Interstitial cystitis (painful bladder syndrome) is characterized by pain with bladder filling that is relieved by emptying and is often associated with urgency and frequency with a dramatic exaggeration of normal sensations. This is a diagnosis of exclusion, and patients must have a negative urine culture and cytology and no other obvious cause such as radiation cystitis, chemical cystitis (cyclophosphamide), vaginitis, urethral diverticulum, or genital herpes. Up to 40% of patients referred to urologists for interstitial cystitis may actually be found to have a different diagnosis after careful evaluation. What was once considered a bladder disorder is now considered a chronic pain syndrome.
Population-based studies have demonstrated a prevalence of between 18 and 40 per 100,000 people. Both sexes are involved, but most patients are women, with a mean age of 40 years at onset. Patients with interstitial cystitis are more likely to report bladder problems in childhood, and there appears to be a higher prevalence of these in women. Up to 50% of patients may experience spontaneous remission of symptoms, with a mean duration of 8 months without treatment.
The etiology of interstitial cystitis is unknown, and it is most likely not a single disease but rather several diseases with similar symptoms. Associated diseases include severe allergies, irritable bowel syndrome, or inflammatory bowel disease. Theories regarding the cause of interstitial cystitis include increased epithelial permeability, neurogenic causes (sensory nervous system abnormalities), and autoimmunity.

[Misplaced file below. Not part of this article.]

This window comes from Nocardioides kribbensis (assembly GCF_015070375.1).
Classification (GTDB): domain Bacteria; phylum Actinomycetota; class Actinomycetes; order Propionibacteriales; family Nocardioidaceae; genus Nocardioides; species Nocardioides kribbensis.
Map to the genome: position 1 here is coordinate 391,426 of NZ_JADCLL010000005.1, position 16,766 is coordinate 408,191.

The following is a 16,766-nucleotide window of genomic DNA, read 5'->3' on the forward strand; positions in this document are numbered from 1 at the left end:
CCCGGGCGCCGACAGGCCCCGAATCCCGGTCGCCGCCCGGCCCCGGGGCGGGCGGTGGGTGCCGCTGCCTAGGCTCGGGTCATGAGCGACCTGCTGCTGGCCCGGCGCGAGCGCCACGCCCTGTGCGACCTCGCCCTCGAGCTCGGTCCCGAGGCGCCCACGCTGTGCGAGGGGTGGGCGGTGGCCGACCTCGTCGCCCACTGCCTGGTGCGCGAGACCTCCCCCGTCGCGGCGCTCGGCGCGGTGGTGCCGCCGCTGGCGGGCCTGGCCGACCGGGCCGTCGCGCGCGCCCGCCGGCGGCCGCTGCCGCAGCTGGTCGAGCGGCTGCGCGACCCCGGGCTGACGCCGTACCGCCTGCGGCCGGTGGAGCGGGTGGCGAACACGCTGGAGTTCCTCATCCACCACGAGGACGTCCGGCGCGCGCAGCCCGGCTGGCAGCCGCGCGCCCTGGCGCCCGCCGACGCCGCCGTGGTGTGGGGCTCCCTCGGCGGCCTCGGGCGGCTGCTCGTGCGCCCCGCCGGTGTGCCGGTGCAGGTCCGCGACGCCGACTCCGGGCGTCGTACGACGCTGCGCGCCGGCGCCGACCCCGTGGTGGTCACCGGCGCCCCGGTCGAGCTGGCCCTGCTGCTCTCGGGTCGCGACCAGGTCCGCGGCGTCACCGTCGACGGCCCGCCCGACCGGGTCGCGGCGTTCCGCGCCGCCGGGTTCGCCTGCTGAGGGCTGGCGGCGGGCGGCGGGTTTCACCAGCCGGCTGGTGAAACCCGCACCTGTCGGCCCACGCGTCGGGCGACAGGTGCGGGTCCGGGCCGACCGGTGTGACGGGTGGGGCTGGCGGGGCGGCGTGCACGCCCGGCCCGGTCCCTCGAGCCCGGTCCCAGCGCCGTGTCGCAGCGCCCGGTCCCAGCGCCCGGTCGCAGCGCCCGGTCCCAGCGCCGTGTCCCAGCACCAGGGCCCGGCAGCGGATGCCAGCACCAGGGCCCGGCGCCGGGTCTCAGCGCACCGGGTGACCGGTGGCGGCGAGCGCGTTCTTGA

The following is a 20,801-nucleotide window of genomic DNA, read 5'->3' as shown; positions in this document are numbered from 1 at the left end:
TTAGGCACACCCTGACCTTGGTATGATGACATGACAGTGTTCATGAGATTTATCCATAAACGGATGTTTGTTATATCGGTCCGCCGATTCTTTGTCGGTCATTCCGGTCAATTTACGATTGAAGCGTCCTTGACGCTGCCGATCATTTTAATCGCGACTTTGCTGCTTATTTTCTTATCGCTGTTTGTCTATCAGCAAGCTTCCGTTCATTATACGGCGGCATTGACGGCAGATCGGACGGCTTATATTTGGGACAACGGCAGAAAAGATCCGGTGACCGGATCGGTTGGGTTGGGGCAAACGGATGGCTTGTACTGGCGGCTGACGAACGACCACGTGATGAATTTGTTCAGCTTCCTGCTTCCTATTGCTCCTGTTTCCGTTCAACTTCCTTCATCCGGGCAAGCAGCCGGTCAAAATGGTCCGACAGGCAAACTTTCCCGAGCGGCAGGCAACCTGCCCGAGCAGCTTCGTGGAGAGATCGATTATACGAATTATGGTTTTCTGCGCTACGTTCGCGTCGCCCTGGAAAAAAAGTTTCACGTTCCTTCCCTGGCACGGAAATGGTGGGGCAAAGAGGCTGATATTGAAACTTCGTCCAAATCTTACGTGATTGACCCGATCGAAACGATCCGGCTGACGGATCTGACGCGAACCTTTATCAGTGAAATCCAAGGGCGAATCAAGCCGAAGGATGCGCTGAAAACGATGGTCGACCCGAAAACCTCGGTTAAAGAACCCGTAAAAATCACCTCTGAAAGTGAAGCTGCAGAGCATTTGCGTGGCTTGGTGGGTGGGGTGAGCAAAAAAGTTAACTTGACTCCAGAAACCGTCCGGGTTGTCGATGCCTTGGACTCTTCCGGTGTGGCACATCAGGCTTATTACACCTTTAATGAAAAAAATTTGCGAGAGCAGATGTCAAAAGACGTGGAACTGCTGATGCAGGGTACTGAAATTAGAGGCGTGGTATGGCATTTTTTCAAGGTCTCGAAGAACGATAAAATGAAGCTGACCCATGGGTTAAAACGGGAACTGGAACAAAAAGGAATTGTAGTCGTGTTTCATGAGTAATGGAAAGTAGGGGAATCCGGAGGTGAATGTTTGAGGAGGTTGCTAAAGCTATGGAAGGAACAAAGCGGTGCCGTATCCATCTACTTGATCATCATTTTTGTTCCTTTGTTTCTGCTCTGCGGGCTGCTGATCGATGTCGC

Pain, pressure, or discomfort with bladder filling that is relieved with urination, and urgency, frequency, and nocturia are the most common symptoms. Patients should be asked about exposure to pelvic radiation or treatment with cyclophosphamide. Examination should exclude genital herpes, vaginitis, or a urethral diverticulum.
Urinalysis, urine culture, and urinary cytologies are obtained to examine for infectious causes and bladder malignancy; in interstitial cystitis, they are all normal. Urodynamic testing can be done to assess bladder sensation and compliance and to exclude detrusor instability.
The bladder is distended with fluid (hydrodistention) to detect glomerulations (submucosal hemorrhage), which may or may not be present. Biopsy should be performed to exclude other causes such as carcinoma, eosinophilic cystitis, and tuberculous cystitis. The presence of submucosal mast cells is not needed to make the diagnosis of interstitial cystitis.
Exposures to radiation or cyclophosphamide are discovered by the history. Bacterial cystitis, genital herpes, or vaginitis can be excluded by urinalysis, culture, and physical examination. A urethral diverticulum may be suspected if palpation of the urethra demonstrates an indurated mass that results in the expression of pus ...